This tutorial shows how to set up a high-availability storage with two storage servers (Ubuntu 9.10) that use GlusterFS.
Each storage server will be a mirror of the other storage server, and files will be replicated automatically across both storage servers. The client system (Ubuntu 9.10 as well) will be able to access the storage as if it was a local filesystem.
GlusterFS is a clustered file-system capable of scaling to several peta-bytes. It aggregates various storage bricks over Infiniband RDMA or TCP/IP interconnect into one large parallel network file system. Storage bricks can be made of any commodity hardware such as x86_64 servers with SATA-II RAID and Infiniband HBA.
About Glusterfs: Gluster Storage Platform is an open source clustered storage solution. The software is a powerful and flexible solution that simplifies the task of managing unstructured file data whether you have a few terabytes of storage or multiple petabytes. Gluster Storage Platform integrates the file system, an operating system layer, and a web-based management interface and installer.
Choosing the right Storage Technology for Your Organization
IT Professionals has a post with some background information on the most common storage technologies that are currently available: NAS, SAN, DAN and iSCSI. If you’re running a small/medium seized business this may help you decide which one is best for you:
Although the need for storage is evident, it is not always clear which solution is right for your organization. There are a variety of options available, the most prevalent being direct-attached storage (DAS), network-attached storage (NAS) and storage area networks (SAN). Choosing the right storage solution can be as personal and individual a decision as buying a home. There is no one right answer for everyone. Instead, it is important to focus on the specific needs and long-term business goals of your organization. Several key criteria to consider include:
- Capacity – the amount and type of data (file level or block level) that needs to be stored and shared
- Performance – I/O and throughput requirements
- Scalability – Long-term data growth
- Availability and Reliability – how mission-critical are your applications?
- Data protection – Backup and recovery requirements
- IT staff and resources available
- Budget concerns
While one type of storage media is usually sufficient for smaller companies, large enterprises will often have a mixed storage environment, implementing different mediums for specific departments, workgroups and remote offices. In this paper, we will provide an overview of DAS, NAS and SAN to help you determine which solution, or combination of solutions, will best help you achieve your business goals.
Read the article explaining the differences and uses of:
- DAS: Ideal for Local Data Sharing Requirements
- NAS: File-Level Data Sharing Across the Enterprise
- SANs: High Availability for Block-Level Data Transfer
Google is apparently in the process of migrating their current EXT2 file-systems over to the more current EXT4 file-system (Ubuntu 9.10 uses it by default)
This was brought up in a JFS benchmarking discussion. Google’s Michael Rubin shared that they chose EXT4 after benchmarking it as well as XFS and JFS (possibly with our Phoronix Test Suite carrying out some of the testing, which they have used in other areas). Their results showed EXT4 and XFS performing close to one another, but with it being easier to upgrade from EXT2 to EXT4 rather than EXT2 to XFS, they went with the easier path. Btrfs is still too experimental for Google to even consider that an option at this point.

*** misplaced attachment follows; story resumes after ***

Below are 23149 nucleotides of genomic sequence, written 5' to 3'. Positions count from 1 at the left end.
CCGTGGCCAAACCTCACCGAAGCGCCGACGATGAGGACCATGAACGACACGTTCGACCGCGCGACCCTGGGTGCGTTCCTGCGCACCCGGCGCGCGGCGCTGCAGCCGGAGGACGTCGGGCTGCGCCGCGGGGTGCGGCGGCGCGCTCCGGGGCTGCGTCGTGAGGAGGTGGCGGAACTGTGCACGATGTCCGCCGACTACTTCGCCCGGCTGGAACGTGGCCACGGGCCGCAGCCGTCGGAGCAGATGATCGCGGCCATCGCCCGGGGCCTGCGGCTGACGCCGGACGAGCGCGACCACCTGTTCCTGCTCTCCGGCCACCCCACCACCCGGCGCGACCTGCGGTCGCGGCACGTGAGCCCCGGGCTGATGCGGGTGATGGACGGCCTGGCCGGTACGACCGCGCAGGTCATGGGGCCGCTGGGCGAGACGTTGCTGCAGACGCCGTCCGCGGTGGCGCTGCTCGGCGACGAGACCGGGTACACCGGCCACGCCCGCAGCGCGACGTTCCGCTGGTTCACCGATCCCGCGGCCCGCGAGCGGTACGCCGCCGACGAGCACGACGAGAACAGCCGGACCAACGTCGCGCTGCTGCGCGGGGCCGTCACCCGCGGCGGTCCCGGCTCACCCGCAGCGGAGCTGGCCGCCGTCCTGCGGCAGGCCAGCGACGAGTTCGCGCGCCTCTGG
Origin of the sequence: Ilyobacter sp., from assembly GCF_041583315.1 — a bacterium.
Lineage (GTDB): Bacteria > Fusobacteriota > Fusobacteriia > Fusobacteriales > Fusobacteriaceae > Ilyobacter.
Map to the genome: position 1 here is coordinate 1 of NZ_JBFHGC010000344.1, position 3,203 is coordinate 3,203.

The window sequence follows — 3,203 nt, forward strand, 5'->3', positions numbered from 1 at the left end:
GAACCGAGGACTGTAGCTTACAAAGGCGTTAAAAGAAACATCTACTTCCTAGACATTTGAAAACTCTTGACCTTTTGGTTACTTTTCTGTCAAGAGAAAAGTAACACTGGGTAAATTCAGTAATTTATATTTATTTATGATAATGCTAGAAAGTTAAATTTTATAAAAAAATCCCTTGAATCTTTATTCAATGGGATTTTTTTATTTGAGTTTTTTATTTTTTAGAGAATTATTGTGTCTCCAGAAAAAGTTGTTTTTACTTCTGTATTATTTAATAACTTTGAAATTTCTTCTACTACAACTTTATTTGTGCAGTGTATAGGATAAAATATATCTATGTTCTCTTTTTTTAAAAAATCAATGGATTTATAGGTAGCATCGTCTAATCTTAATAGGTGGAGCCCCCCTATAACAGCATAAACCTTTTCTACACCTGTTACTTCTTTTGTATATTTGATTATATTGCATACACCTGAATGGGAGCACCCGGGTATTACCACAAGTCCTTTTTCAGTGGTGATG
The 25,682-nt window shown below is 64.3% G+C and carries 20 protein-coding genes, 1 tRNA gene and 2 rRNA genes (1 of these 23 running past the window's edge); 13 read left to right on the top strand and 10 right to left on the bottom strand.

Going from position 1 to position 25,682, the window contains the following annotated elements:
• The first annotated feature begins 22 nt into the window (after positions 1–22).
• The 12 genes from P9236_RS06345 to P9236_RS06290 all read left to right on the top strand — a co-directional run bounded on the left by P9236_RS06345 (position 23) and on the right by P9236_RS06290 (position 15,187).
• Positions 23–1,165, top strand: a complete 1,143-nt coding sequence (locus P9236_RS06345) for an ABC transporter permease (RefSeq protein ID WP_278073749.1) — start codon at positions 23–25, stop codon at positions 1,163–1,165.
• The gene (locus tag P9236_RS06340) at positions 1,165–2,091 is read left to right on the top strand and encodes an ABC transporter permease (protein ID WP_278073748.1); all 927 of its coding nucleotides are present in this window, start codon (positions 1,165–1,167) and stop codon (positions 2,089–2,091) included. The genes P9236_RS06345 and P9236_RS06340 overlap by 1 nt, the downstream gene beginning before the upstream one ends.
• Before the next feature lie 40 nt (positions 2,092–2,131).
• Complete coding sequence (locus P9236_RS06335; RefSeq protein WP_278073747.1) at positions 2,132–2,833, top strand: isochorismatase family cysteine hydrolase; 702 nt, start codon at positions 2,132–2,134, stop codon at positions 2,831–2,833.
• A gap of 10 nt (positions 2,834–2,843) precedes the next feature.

Also they have now hired the main developer behind EXT4: Ted Ts’o
Will Google become even faster with processing large quantities of data, and displaying them to the end-user?
IBM today released a report tracking the effective use of business analytics at successful businesses. The report, “Breaking away with business analytics and optimization,” said that all businesses can differentiate their performance by analyzing data better and by delivering insight to decision makers at all levels of an organization.
Those with a successful strategy “achieve both top and bottom line impact — especially important in the current economy,” the report said.
“Business school graduates understand how to manage cash but don’t understand how to manage information,” added Ambuj Goyal, general manager for business analytics and process optimization at IBM (NYSE: IBM) in response to a question from InternetNews.com.
Martin Michlmayr has published several guides about running Debian on the Linksys NSLU2 (“Slug”) router/NAS device, including one on migrating a Debian NSLU2 installation to Marvell’s SheevaPlug NAS design. With the latest guides on troubleshooting, booting, modifying, and cloning Debian on the NSLU2, the documentation is essentially complete, says Michlmayr.
The free guides cover a number of topics about running Debian Linux with the much-hacked, Linux-ready Cisco/Linksys NSLU2 router and network-attached storage (NAS) platform. Topics are said to include:
- Troubleshooting: common problems and their solutions
- Internals about the boot process of Debian on the NSLU2
- Modifying a NSLU2 firmware image
- Cloning a NSLU2
- Migration guide: How to move your Debian installation from your NSLU2 to a SheevaPlug
I believe my NSLU2 web page now covers everything Debian users need to know about the NSLU2,”
reports former Debian project leader Michlmayr on his Cyrius.com site where he has posted documentation for Debian porting projects in partnership with the NSLU2-Linux project.
“While I’ll continue to maintain and update this information, I don’t expect to make major additions. Instead, I’ll focus my attention on the SheevaPlug (a great replacement for the NSLU2) and other devices, such as NAS devices from QNAP.